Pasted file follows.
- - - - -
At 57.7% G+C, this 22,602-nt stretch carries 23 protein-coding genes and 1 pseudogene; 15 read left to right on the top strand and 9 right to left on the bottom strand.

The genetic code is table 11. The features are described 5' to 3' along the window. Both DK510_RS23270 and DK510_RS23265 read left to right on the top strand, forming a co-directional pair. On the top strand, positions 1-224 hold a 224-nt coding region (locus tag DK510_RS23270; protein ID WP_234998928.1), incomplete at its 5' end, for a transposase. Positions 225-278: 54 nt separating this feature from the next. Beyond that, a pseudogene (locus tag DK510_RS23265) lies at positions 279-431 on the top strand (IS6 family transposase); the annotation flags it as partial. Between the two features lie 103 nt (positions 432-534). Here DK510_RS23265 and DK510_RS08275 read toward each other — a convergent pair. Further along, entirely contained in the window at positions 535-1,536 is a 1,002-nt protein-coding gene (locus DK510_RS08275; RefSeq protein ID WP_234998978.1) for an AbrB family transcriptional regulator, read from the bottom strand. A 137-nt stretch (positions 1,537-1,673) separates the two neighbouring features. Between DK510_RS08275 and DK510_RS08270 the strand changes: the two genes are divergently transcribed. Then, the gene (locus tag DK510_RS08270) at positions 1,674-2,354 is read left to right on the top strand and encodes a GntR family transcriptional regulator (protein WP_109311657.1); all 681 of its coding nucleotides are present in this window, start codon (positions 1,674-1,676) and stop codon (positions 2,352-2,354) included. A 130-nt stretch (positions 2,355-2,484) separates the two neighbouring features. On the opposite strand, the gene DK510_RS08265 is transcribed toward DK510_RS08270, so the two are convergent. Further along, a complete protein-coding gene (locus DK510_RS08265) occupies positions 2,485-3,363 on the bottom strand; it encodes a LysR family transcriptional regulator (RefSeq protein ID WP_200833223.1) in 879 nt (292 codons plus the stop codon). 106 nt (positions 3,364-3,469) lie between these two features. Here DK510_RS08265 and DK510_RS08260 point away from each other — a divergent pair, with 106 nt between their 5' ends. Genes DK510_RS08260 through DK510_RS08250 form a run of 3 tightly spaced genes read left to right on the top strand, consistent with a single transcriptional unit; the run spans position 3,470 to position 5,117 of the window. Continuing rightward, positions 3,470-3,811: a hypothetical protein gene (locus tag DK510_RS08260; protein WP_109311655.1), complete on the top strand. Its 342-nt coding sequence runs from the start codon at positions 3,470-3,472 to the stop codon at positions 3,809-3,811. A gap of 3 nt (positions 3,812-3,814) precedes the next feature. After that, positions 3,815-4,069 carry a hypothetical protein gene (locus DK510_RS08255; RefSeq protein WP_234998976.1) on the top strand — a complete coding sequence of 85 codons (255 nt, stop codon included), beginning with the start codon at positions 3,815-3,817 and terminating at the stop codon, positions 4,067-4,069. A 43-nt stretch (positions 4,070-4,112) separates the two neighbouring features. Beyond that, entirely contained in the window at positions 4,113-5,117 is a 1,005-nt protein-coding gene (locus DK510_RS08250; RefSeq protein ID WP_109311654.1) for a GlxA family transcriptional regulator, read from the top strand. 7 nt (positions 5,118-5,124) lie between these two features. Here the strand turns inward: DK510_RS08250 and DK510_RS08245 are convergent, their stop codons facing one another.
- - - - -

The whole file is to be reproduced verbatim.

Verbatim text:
At 57.7% G+C, this 22,602-nt stretch carries 23 protein-coding genes and 1 pseudogene; 15 read left to right on the top strand and 9 right to left on the bottom strand.

The genetic code is table 11. The features are described 5' to 3' along the window. Both DK510_RS23270 and DK510_RS23265 read left to right on the top strand, forming a co-directional pair. On the top strand, positions 1-224 hold a 224-nt coding region (locus tag DK510_RS23270; protein ID WP_234998928.1), incomplete at its 5' end, for a transposase. Positions 225-278: 54 nt separating this feature from the next. Beyond that, a pseudogene (locus tag DK510_RS23265) lies at positions 279-431 on the top strand (IS6 family transposase); the annotation flags it as partial. Between the two features lie 103 nt (positions 432-534). Here DK510_RS23265 and DK510_RS08275 read toward each other — a convergent pair. Further along, entirely contained in the window at positions 535-1,536 is a 1,002-nt protein-coding gene (locus DK510_RS08275; RefSeq protein ID WP_234998978.1) for an AbrB family transcriptional regulator, read from the bottom strand. A 137-nt stretch (positions 1,537-1,673) separates the two neighbouring features. Between DK510_RS08275 and DK510_RS08270 the strand changes: the two genes are divergently transcribed. Then, the gene (locus tag DK510_RS08270) at positions 1,674-2,354 is read left to right on the top strand and encodes a GntR family transcriptional regulator (protein WP_109311657.1); all 681 of its coding nucleotides are present in this window, start codon (positions 1,674-1,676) and stop codon (positions 2,352-2,354) included. A 130-nt stretch (positions 2,355-2,484) separates the two neighbouring features. On the opposite strand, the gene DK510_RS08265 is transcribed toward DK510_RS08270, so the two are convergent. Further along, a complete protein-coding gene (locus DK510_RS08265) occupies positions 2,485-3,363 on the bottom strand; it encodes a LysR family transcriptional regulator (RefSeq protein ID WP_200833223.1) in 879 nt (292 codons plus the stop codon). 106 nt (positions 3,364-3,469) lie between these two features. Here DK510_RS08265 and DK510_RS08260 point away from each other — a divergent pair, with 106 nt between their 5' ends. Genes DK510_RS08260 through DK510_RS08250 form a run of 3 tightly spaced genes read left to right on the top strand, consistent with a single transcriptional unit; the run spans position 3,470 to position 5,117 of the window. Continuing rightward, positions 3,470-3,811: a hypothetical protein gene (locus tag DK510_RS08260; protein WP_109311655.1), complete on the top strand. Its 342-nt coding sequence runs from the start codon at positions 3,470-3,472 to the stop codon at positions 3,809-3,811. A gap of 3 nt (positions 3,812-3,814) precedes the next feature. After that, positions 3,815-4,069 carry a hypothetical protein gene (locus DK510_RS08255; RefSeq protein WP_234998976.1) on the top strand — a complete coding sequence of 85 codons (255 nt, stop codon included), beginning with the start codon at positions 3,815-3,817 and terminating at the stop codon, positions 4,067-4,069. A 43-nt stretch (positions 4,070-4,112) separates the two neighbouring features. Beyond that, entirely contained in the window at positions 4,113-5,117 is a 1,005-nt protein-coding gene (locus DK510_RS08250; RefSeq protein ID WP_109311654.1) for a GlxA family transcriptional regulator, read from the top strand. 7 nt (positions 5,118-5,124) lie between these two features. Here the strand turns inward: DK510_RS08250 and DK510_RS08245 are convergent, their stop codons facing one another.